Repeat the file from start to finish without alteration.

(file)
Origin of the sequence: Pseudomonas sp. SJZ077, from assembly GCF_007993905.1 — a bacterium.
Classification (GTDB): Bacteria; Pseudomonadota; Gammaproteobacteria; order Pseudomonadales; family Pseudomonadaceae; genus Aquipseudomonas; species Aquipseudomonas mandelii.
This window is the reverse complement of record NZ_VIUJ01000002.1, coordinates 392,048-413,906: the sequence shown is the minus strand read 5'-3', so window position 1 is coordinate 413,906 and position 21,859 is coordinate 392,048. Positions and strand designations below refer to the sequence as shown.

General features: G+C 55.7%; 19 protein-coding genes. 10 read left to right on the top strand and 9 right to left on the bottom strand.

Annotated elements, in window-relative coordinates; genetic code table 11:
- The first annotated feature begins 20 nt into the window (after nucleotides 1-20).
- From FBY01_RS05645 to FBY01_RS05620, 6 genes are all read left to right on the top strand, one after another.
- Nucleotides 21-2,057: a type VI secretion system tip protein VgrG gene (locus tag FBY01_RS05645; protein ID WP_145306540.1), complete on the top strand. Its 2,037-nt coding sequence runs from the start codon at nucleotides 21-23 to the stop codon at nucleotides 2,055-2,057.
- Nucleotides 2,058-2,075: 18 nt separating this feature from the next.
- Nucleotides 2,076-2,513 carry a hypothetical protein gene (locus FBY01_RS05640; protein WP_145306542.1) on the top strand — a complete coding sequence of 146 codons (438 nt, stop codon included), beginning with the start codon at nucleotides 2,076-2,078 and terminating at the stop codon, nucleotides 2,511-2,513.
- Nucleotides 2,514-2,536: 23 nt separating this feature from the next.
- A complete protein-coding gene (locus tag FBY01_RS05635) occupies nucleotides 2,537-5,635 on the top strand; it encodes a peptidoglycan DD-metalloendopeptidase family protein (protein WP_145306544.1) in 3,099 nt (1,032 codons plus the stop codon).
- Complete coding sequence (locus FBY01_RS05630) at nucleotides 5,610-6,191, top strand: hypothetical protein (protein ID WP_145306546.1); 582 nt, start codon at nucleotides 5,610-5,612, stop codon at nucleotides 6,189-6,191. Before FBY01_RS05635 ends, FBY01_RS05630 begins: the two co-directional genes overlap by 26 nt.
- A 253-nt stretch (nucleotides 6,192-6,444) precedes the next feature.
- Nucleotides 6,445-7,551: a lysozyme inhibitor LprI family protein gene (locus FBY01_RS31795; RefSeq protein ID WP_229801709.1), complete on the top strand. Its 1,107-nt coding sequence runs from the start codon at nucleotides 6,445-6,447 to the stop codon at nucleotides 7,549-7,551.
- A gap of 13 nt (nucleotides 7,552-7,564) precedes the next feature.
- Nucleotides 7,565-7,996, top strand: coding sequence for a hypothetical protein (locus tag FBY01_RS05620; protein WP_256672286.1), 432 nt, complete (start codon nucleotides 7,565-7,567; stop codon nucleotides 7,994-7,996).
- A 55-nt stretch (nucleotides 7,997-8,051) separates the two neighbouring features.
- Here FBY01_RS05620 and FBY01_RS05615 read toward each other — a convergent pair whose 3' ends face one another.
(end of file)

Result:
Origin of the sequence: Pseudomonas sp. SJZ077, from assembly GCF_007993905.1 — a bacterium.
Classification (GTDB): Bacteria; Pseudomonadota; Gammaproteobacteria; order Pseudomonadales; family Pseudomonadaceae; genus Aquipseudomonas; species Aquipseudomonas mandelii.
This window is the reverse complement of record NZ_VIUJ01000002.1, coordinates 392,048-413,906: the sequence shown is the minus strand read 5'-3', so window position 1 is coordinate 413,906 and position 21,859 is coordinate 392,048. Positions and strand designations below refer to the sequence as shown.

General features: G+C 55.7%; 19 protein-coding genes. 10 read left to right on the top strand and 9 right to left on the bottom strand.

Annotated elements, in window-relative coordinates; genetic code table 11:
- The first annotated feature begins 20 nt into the window (after nucleotides 1-20).
- From FBY01_RS05645 to FBY01_RS05620, 6 genes are all read left to right on the top strand, one after another.
- Nucleotides 21-2,057: a type VI secretion system tip protein VgrG gene (locus tag FBY01_RS05645; protein ID WP_145306540.1), complete on the top strand. Its 2,037-nt coding sequence runs from the start codon at nucleotides 21-23 to the stop codon at nucleotides 2,055-2,057.
- Nucleotides 2,058-2,075: 18 nt separating this feature from the next.
- Nucleotides 2,076-2,513 carry a hypothetical protein gene (locus FBY01_RS05640; protein WP_145306542.1) on the top strand — a complete coding sequence of 146 codons (438 nt, stop codon included), beginning with the start codon at nucleotides 2,076-2,078 and terminating at the stop codon, nucleotides 2,511-2,513.
- Nucleotides 2,514-2,536: 23 nt separating this feature from the next.
- A complete protein-coding gene (locus tag FBY01_RS05635) occupies nucleotides 2,537-5,635 on the top strand; it encodes a peptidoglycan DD-metalloendopeptidase family protein (protein WP_145306544.1) in 3,099 nt (1,032 codons plus the stop codon).
- Complete coding sequence (locus FBY01_RS05630) at nucleotides 5,610-6,191, top strand: hypothetical protein (protein ID WP_145306546.1); 582 nt, start codon at nucleotides 5,610-5,612, stop codon at nucleotides 6,189-6,191. Before FBY01_RS05635 ends, FBY01_RS05630 begins: the two co-directional genes overlap by 26 nt.
- A 253-nt stretch (nucleotides 6,192-6,444) precedes the next feature.
- Nucleotides 6,445-7,551: a lysozyme inhibitor LprI family protein gene (locus FBY01_RS31795; RefSeq protein ID WP_229801709.1), complete on the top strand. Its 1,107-nt coding sequence runs from the start codon at nucleotides 6,445-6,447 to the stop codon at nucleotides 7,549-7,551.
- A gap of 13 nt (nucleotides 7,552-7,564) precedes the next feature.
- Nucleotides 7,565-7,996, top strand: coding sequence for a hypothetical protein (locus tag FBY01_RS05620; protein WP_256672286.1), 432 nt, complete (start codon nucleotides 7,565-7,567; stop codon nucleotides 7,994-7,996).
- A 55-nt stretch (nucleotides 7,997-8,051) separates the two neighbouring features.
- Here FBY01_RS05620 and FBY01_RS05615 read toward each other — a convergent pair whose 3' ends face one another.